Additionally, I have been working in the studio with award winning writers, producers and vocalists. There is no better way to grow and develop as an artist than by learning from and collaborating with some of the best in the business! They push me.
I am also teaching myself acoustic guitar to help with songwriting, putting together a great show with my band, and finishing touches on new music to be released at the top of next year! With each new project, there are new challenges and significant growth as person and artist.
Do you see yourself acting in the future?
I absolutely do! Acting is the element of entertainment in which I have the least experience, but I believe there is a natural ability within me that just hasn’t had the opportunity to be exposed yet. I’d love to do a comedy! CONTINUE READING
He was an aspiring golf pro turned law student who went on to manage one of the most successful names in modern rock. Today he is inviting the entirety of the music industry into his office for some lively, and often deep, conversation. Through his web series, Renman Live, and his coursework at Renman U, Steve Rennie is preaching the truth of the music business and trying to share all he has learned with the next generation of managers and industry professionals.
We caught up with Steve Rennie to find out what a good education really is when it comes to the music business and what people really need to know to make it.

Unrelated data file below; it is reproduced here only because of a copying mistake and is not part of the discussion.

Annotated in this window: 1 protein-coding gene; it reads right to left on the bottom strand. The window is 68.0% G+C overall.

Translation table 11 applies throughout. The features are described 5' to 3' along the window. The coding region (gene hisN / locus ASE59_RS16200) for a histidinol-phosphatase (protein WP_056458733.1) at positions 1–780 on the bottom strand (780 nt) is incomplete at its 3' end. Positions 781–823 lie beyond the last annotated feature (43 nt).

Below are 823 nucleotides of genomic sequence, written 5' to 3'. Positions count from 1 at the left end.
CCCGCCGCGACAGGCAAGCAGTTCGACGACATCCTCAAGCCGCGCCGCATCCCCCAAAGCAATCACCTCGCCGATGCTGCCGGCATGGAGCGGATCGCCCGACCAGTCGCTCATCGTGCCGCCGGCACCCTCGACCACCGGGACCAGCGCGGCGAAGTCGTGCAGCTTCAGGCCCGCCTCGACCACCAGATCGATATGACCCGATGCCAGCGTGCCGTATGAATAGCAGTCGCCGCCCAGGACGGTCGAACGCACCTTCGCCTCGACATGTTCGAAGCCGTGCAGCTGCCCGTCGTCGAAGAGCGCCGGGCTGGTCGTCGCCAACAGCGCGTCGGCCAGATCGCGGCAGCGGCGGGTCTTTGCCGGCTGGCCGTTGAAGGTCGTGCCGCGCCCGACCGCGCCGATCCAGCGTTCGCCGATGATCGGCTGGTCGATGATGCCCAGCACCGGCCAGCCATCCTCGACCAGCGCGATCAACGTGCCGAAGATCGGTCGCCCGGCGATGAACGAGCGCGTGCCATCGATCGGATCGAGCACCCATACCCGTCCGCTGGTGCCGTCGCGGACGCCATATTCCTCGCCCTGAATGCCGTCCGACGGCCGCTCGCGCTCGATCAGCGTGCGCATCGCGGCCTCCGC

What do you think has been the biggest pivotal moment in the industry just since you got started 36 years ago?
Definitely, without question, the advent of the internet. That changed so many things about the way we do business. It didn’t change the core of what the music business is. It’s actually much simpler than people want to make it. It’s about great songs and great performances. Without that, there is no music business. The internet hasn’t changed that. How you make the songs, distribute, promote, listen, buy, experience has changed dramatically and in that change you see all the worst instincts of the music business- fear, insecurity, politics…all of that playing. And that’s what contributed to the general anxiety of the music business. It was always there, but has been heightened by the internet. It’s hard to believe things could be crazier.
Do you think it’s harder or easier for artists to get noticed these days?
Before the internet, artists had to find a way to get the attention of the label guys. Bands started playing the Troubadour or the Whiskey and little scenes developed. The only way for business types to plug into that scene was to go to clubs. Or artists would go to lawyers or managers and try to get insider status. That’s where the action happens. They were face to face connections, eyeball to eyeball. Now with the internet, artists have new ways to make money and new ways to present themselves to the industry in a much more complete way. They have photos and videos and websites and can make a more complete presentation. They have more control over that first impression. CONTINUE READING